Tennis is a cruel sport.
A seemingly endless grind, a single season spans nearly ten months across six continents. Where athletes on team sports sign contracts guaranteeing a paycheck, the math is much simpler for a tennis player. Win, and collect ranking points and prize money. Lose, and be content with the minimum of each.
With no solid foundation, a player cannot afford to risk bouts of injury or apathy, lest she forfeit the chance to put her hand in that elusive pot restricted to the game’s elite. One-namers like Serena, Venus and Maria have paid their dues as multiple Slam champions and ambassadors to the sport. If ever they suffer a prolonged absence from the game, the Tour is only too obliged to make their return as seamless as their reign atop the rankings had been.
Where, then, does that leave the game’s more temporal stars, the ones who are “good for tennis,” but not necessary to the sport’s survival? The ones who maintain the backbone of the Tour for a decade or better, and even indulge in a little glory hunting of their own, only to find the twilight of their careers colder than expected?
Such seems to be the case as the WTA event in Rome wraps up its first day of main draw play. Two former French Open champions, Francesca Schiavone and Svetlana Kuznetsova, both suffered brutal losses of the emphatic variety. The hometown favorite Schiavone got out to an early lead against Dutchwoman Kiki Bertens only to fade after losing the opening set in a tiebreaker. To say Kuznetsova lost today would imply that she showed up in the first place; facing a junior French Open champ in Simona Halep, the Russian paled against her undersized Romanian opponent, winning only two games in a little over an hour.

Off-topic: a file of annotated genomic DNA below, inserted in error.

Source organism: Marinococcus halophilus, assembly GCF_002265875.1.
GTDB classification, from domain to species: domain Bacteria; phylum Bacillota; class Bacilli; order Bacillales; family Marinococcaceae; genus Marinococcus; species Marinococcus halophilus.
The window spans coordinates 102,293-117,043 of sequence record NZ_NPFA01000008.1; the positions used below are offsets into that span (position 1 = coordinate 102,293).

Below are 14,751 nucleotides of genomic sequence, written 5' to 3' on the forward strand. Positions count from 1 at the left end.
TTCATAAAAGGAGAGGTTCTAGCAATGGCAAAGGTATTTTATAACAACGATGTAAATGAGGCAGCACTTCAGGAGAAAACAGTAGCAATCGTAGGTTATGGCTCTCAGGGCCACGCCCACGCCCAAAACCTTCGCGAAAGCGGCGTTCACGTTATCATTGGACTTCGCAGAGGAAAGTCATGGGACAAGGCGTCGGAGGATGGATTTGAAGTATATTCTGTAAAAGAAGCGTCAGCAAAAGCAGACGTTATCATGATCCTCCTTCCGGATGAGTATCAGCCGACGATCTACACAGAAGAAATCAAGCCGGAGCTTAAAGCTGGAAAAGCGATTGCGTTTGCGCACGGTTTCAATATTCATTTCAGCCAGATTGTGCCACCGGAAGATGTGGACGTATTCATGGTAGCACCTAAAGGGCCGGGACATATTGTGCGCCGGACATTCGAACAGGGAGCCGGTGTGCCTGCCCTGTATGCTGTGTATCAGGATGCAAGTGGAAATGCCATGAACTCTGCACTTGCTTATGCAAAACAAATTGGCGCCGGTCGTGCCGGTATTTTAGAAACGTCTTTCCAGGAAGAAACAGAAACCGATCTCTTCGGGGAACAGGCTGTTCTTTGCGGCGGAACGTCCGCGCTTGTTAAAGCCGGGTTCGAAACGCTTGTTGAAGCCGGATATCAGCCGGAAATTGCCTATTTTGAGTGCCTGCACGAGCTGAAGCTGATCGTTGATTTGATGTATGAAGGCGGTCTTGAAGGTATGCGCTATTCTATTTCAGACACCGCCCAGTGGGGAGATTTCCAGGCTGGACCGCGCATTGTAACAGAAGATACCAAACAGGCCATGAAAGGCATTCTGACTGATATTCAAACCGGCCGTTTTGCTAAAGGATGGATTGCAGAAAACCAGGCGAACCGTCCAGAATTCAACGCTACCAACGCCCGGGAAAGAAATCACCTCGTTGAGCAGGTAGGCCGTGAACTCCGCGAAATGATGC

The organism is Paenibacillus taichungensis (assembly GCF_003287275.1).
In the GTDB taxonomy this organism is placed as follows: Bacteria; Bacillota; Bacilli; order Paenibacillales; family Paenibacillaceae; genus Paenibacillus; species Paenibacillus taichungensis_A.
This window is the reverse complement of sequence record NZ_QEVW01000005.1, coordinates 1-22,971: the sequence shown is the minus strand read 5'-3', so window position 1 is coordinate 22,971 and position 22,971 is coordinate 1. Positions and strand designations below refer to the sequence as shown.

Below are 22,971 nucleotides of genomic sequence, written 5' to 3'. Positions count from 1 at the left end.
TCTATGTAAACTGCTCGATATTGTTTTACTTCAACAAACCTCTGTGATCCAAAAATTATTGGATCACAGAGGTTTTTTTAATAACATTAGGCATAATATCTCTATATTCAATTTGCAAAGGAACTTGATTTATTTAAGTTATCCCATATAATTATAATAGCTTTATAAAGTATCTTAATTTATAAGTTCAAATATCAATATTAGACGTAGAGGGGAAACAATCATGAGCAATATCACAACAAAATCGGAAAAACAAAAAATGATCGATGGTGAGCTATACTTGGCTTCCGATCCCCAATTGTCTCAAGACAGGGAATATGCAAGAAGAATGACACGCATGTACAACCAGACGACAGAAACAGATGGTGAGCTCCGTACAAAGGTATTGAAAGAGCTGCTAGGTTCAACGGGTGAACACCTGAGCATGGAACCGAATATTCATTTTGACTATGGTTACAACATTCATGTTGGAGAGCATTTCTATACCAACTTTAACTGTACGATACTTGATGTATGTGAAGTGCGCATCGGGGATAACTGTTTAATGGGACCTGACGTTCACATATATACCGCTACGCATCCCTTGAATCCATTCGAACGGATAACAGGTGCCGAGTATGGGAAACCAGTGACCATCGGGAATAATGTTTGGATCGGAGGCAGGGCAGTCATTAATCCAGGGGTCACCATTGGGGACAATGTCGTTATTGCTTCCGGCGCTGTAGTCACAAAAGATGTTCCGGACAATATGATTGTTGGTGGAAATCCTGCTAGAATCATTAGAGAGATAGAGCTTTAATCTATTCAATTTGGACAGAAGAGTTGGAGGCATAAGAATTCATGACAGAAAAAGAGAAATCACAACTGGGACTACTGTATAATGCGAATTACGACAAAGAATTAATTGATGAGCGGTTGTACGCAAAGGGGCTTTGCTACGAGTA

Was it really two years ago that these two women played what is easily regarded as one of the best Slam encounters of the decade (if not the Open Era)? Late into the night on Hisense Arena, the veterans played nearly five hours of physical and gutsy tennis for a spot in the Australian Open quarterfinals. The see-sawing nature of the match had little to do with mental lapses or painful chokes; instead, match points were saved with stunning winners that often punctuated arduous rallies. When Schiavone, once deemed a fluke Slam champion for her run at the French Open, put away the overhead to seal a 16-14 final set, she had clinched the No. 4 ranking.
Now, with both women likely to be unseeded heading into the season’s second Slam, such a monumental night must feel like a funny memory. The Italian star had a second romp to the French Open final later in 2011. Since then, it has been a slow, painful decline in both form and motivation. Kuznetsova’s struggles have been perhaps longer, as she has attempted to make 2013 the year she comes back from a long injury layoff that saw her miss the entire second half of 2012.
But where Sharapova and the Williamses were given wildcards to tournaments in which their injury-affected rankings could no longer allow them, Kuznetsova hasn’t benefited from the same patrons. The two-time Slam champion (and former World No. 2) was forced to play qualifying into the Premier event in Dubai earlier this year, and was afforded no special seeding in Australia, where she made an improbable run to the quarterfinals.
It cannot be said that either Kuznetsova or even Schiavone fail to provide the same level of entertainment as their more illustrious peers. With flashy games and flashier personalities, both were much loved when they were stalwarts of the sport’s upper echelon, and continued to be looked on affectionately by journalists and die-hard fans alike, even as their careers appear to be entering their final chapters. Yet the odds are fair that Kuznetsova/Schiavone, once a blockbuster second week match-up, could be a first round match far from Court Philippe Chatrier.